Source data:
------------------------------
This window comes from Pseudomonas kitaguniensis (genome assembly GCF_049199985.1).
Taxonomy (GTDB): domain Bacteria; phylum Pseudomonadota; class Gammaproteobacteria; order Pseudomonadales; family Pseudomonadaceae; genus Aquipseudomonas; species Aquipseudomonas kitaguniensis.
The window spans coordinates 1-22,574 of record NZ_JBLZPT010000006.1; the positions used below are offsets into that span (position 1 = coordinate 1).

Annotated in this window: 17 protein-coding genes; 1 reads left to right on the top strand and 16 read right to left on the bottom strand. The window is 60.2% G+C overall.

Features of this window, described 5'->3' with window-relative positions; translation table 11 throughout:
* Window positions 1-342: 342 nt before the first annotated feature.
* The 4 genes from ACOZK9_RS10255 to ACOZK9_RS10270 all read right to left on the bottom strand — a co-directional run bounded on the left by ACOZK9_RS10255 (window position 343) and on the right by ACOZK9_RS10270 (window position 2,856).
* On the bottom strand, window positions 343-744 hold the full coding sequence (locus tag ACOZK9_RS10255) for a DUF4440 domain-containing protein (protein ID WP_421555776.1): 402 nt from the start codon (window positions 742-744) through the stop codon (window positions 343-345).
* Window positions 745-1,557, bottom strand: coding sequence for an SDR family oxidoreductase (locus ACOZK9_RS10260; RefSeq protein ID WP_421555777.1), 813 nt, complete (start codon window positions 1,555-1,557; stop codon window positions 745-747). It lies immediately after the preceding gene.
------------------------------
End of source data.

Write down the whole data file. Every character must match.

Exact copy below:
This window comes from Pseudomonas kitaguniensis (genome assembly GCF_049199985.1).
Taxonomy (GTDB): domain Bacteria; phylum Pseudomonadota; class Gammaproteobacteria; order Pseudomonadales; family Pseudomonadaceae; genus Aquipseudomonas; species Aquipseudomonas kitaguniensis.
The window spans coordinates 1-22,574 of record NZ_JBLZPT010000006.1; the positions used below are offsets into that span (position 1 = coordinate 1).

Annotated in this window: 17 protein-coding genes; 1 reads left to right on the top strand and 16 read right to left on the bottom strand. The window is 60.2% G+C overall.

Features of this window, described 5'->3' with window-relative positions; translation table 11 throughout:
* Window positions 1-342: 342 nt before the first annotated feature.
* The 4 genes from ACOZK9_RS10255 to ACOZK9_RS10270 all read right to left on the bottom strand — a co-directional run bounded on the left by ACOZK9_RS10255 (window position 343) and on the right by ACOZK9_RS10270 (window position 2,856).
* On the bottom strand, window positions 343-744 hold the full coding sequence (locus tag ACOZK9_RS10255) for a DUF4440 domain-containing protein (protein ID WP_421555776.1): 402 nt from the start codon (window positions 742-744) through the stop codon (window positions 343-345).
* Window positions 745-1,557, bottom strand: coding sequence for an SDR family oxidoreductase (locus ACOZK9_RS10260; RefSeq protein ID WP_421555777.1), 813 nt, complete (start codon window positions 1,555-1,557; stop codon window positions 745-747). It lies immediately after the preceding gene.